Adams appoints Caribbean-born pastor to head new Office of Faith-Based and Community Partnerships

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New York City Mayor Eric Adams, right, displays porclamation appointing Pastor Gilford Monrose at the podiium.
Office of the Mayor of the City of New York

Newly-elected New York City Mayor, Eric Adams has appointed a Caribbean-born pastor to head a newly-created Office of Faith-Based and Community Partnership (OFCP).

The office — created with the signing of an executive order by Mayor Adams — will be led by US Virgin Islands-born Pastor Gilford Monrose, whose parents hail from St. Lucia.

Pastor Monrose previously served as faith director at the Office of the Brooklyn Borough President, when Adams was Brooklyn Borough President, a position he held before becoming Mayor of New York City on Jan. 1, 2022.

Pastor Monrose is the lead pastor of Mt. Zion Church of God 7th Day in Brooklyn, New York and founding president of two Brooklyn-based nonprofit organizations, the 67th Police Precinct Clergy Council Inc., otherwise known as “The God Squad,” and the Brooklyn Center for Quality Life.

In the newly-created position, Adams said Monrose will serve as a conduit between city government, the faith-based community throughout New York City and nonprofit organizations.

The mayor said OFCP will seek to improve the welfare of all New Yorkers and will be housed within the Mayor’s Community Affairs Unit (CAU).

“Our faith community has gone above and beyond the past two years, working tirelessly to keep our people fed, safe, and healthy, mentally and physically,” said Mayor Adams. “It’s past time that the city recognized the critical role they play in uplifting people across our city.

“I have had the privilege of working alongside Pastor Monrose for several years and have gotten to witness firsthand his talent for building bridges between diverse communities,” he added. “I thank him for joining our administration in this newly-created office and look forward to working with faith leaders across our city to ‘Get Stuff Done.’”

“The faith-based community is a fundamental partner in the work that our office does every day,” said CAU Commissioner Fred Kreizman. “I’m thrilled to be working with Pastor Monrose in order to continue this partnership and work together towards our shared goals.”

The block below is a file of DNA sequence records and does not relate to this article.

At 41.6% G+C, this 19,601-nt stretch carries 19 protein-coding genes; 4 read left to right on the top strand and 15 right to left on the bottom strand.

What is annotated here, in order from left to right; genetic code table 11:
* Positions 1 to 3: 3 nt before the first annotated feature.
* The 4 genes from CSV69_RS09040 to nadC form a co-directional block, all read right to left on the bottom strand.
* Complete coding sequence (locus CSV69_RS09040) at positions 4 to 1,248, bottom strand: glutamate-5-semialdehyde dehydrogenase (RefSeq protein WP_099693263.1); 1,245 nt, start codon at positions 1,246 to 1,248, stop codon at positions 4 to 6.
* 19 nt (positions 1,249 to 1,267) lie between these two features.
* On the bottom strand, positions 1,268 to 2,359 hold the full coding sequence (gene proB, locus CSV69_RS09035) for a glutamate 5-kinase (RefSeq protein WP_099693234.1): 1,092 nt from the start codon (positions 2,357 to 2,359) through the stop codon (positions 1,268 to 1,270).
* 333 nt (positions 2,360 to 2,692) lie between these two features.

Pastor Monrose said he was “humbled to join the administration as head of OFCP.

“Mayor Adams has always recognized the important work faith leaders across our city do to help the most vulnerable New Yorkers, and this new office will engage these communities to address issues affecting our city, from gun violence to hate crimes, and uplift people across the five boroughs,” he added.

Rabbi Joseph Potasnik, executive vice president, New York Board of Rabbis, said, “The Office of Faith-Based and Community Partnerships reminds us that, though we may travel on separate paths to our respective houses of worship, there comes a time when we of many faiths must walk together as one family with strength and support for one another.

“We are a divided country but spiritually we are a united community,” he said.

The Rev. Dr. Chloe Breyer, executive director, Interfaith Center of New York, welcomed Mayor Adams’ announcement of an Office of Faith-Based and Community Partnerships in his administration.

“Having witnessed first-hand, for many years, the power of grassroots faith leaders to strengthen New York City’s communities, I am certain that this Office of Faith-Based and Community Partnerships will help ensure that diverse communities of faith contribute to our vibrant democracy in years to come,” she said.

The Rev. Dr. Charles O. Galbreath, senior pastor, Clarendon Road Church in the heart of the Caribbean community in Central Brooklyn, noted that Adams has “always been a leader who has approached issues with a holistic perspective.

“The expanded Office of Faith-Based and Community Partnerships further exemplifies the mayor’s leadership approach,” said the associate dean of the Alliance Theological Seminary. “Our city is facing historic challenges that demand an extraordinary response.

“The expanded role of the Office of Faith-Based and Community Partnerships is one of those needed responses to galvanize the religious and cultural diversity that is New York City,” Rev. Galbreath added. “The challenges are great, but with faith, nothing is impossible.”

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